Gomez is also part of a multisectoral effort within Minnesota to address issues that affect workers across unions. For more than a decade, a host of unions have been coordinating to have expired contracts in the spring of 2024, a development that would legally allow them to strike at the same time, or to simply use the threat of a strike as leverage to win joint demands that help all their members. These unions span industries: they include the St Paul Federation of Educators (SPFE) Local 28; the Minneapolis Federation of Teachers (MFT) Local 59; SEIU Local 284 (which represents support staff); the Amalgamated Transit Union (ATU) Local 1005; SEIU Local 26; and SEIU Healthcare Minnesota & Iowa (nursing home workers).
Some of these unions will see their contracts expire in early 2024, while others are working under expired contracts already, making them well-positioned for a potential joint escalation in the spring. And in total, at least thirteen unions, workers’ centers, and community groups have agreed to support joint mobilization around shared demands.
Gomez and her coworkers are part of this broader push. All of SEIU Local 26, which represents eight thousand members total, voted to endorse a unity statement calling for good jobs, safe staffing and a “strong union.” Among them are four thousand commercial office janitors who are under a separate contract, which will expire on December 31. The union also endorsed a series of community demands for safe and affordable housing, environmental improvements like well-funded transit, and good schools, including improved funding and smaller class sizes. These demands were developed in concert with other unions, and workers hope that joint pressure will help achieve these broad goals.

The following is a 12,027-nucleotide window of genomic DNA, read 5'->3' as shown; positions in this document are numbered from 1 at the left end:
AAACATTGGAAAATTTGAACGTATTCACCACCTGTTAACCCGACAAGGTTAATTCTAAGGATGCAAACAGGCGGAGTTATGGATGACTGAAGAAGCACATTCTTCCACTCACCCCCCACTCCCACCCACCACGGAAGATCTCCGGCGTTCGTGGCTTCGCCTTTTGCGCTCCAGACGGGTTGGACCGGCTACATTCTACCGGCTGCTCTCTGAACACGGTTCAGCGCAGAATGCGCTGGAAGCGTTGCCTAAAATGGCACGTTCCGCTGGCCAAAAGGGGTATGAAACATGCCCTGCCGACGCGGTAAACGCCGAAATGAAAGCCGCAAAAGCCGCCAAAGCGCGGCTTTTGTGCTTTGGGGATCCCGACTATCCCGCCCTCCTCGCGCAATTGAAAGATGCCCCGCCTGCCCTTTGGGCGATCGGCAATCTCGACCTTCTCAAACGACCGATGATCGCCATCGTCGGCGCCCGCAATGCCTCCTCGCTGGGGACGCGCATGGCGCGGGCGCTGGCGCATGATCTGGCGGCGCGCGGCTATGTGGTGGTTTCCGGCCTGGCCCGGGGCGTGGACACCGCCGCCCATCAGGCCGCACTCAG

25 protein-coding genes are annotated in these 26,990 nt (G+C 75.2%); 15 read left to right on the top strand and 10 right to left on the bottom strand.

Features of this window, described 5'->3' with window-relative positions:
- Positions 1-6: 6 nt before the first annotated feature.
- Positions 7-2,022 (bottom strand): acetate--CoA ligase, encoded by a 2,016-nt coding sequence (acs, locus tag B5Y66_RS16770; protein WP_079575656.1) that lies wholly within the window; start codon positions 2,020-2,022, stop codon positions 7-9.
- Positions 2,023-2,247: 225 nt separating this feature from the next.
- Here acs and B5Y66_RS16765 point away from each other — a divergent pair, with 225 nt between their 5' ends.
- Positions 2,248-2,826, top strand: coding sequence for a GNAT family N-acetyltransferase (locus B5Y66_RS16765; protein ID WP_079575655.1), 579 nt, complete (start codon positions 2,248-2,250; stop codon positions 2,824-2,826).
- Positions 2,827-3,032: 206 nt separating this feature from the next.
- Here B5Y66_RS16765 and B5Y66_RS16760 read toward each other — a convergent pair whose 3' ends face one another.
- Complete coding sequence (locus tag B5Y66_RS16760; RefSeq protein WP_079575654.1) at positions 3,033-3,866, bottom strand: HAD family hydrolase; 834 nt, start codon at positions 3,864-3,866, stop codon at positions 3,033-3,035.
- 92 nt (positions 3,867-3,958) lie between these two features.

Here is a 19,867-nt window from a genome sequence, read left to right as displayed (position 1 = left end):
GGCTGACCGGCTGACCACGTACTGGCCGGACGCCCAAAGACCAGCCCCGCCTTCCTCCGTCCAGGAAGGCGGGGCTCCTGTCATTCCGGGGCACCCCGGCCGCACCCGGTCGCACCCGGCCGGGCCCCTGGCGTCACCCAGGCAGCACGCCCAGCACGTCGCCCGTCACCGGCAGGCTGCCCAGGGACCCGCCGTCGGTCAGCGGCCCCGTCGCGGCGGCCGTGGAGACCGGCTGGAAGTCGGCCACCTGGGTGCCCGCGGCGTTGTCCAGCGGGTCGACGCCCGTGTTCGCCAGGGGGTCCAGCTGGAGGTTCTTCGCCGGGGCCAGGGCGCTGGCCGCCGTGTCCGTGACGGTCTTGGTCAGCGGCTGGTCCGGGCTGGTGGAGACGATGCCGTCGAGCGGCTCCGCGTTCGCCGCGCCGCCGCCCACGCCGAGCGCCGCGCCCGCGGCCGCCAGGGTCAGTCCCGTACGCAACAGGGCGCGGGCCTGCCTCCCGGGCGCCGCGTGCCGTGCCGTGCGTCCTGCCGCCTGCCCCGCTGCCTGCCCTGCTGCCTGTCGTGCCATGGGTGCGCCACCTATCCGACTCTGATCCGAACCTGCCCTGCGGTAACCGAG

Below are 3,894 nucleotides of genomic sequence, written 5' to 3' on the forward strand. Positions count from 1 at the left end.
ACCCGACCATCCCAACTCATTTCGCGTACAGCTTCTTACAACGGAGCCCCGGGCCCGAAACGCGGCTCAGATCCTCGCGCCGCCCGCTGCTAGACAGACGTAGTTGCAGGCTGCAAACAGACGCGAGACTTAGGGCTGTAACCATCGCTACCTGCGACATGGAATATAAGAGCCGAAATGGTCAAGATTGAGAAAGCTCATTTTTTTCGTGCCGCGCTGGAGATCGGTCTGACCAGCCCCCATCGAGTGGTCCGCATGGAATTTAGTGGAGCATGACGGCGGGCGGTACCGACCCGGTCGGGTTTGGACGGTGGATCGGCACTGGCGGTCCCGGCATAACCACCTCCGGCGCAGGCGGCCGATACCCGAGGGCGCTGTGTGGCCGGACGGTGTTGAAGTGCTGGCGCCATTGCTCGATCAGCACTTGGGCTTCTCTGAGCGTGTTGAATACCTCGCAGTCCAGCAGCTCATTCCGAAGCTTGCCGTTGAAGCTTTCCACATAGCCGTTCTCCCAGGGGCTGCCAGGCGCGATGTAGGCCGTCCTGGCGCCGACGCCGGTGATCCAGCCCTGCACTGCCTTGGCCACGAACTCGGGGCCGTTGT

Gomez was one of numerous workers who gathered on October 7 at the Marriott hotel inside of the Mall of America to discuss building unity and solidarity around this joint pressure point. “I was there; there were unions from all over the state,” she says. “We are very much in that. We’re in it because we want to make sure we’re heard.”
Gomez says her union’s bargaining fight, and the larger statewide battle it is part of, have real stakes for her life.
When asked what she would do with more free time, Gomez talks about outings with her children. “During the summer, we love going to the park together, going out somewhere to eat,” she says. “During the winter, we like to go to the mall and walk around together. More than anything, it’s just an excuse to just spend time together. Unfortunately, we don’t have that choice.”
“We have lives, and it’s not just work, work, work. For me, family is the most important, so we need this change.”Original post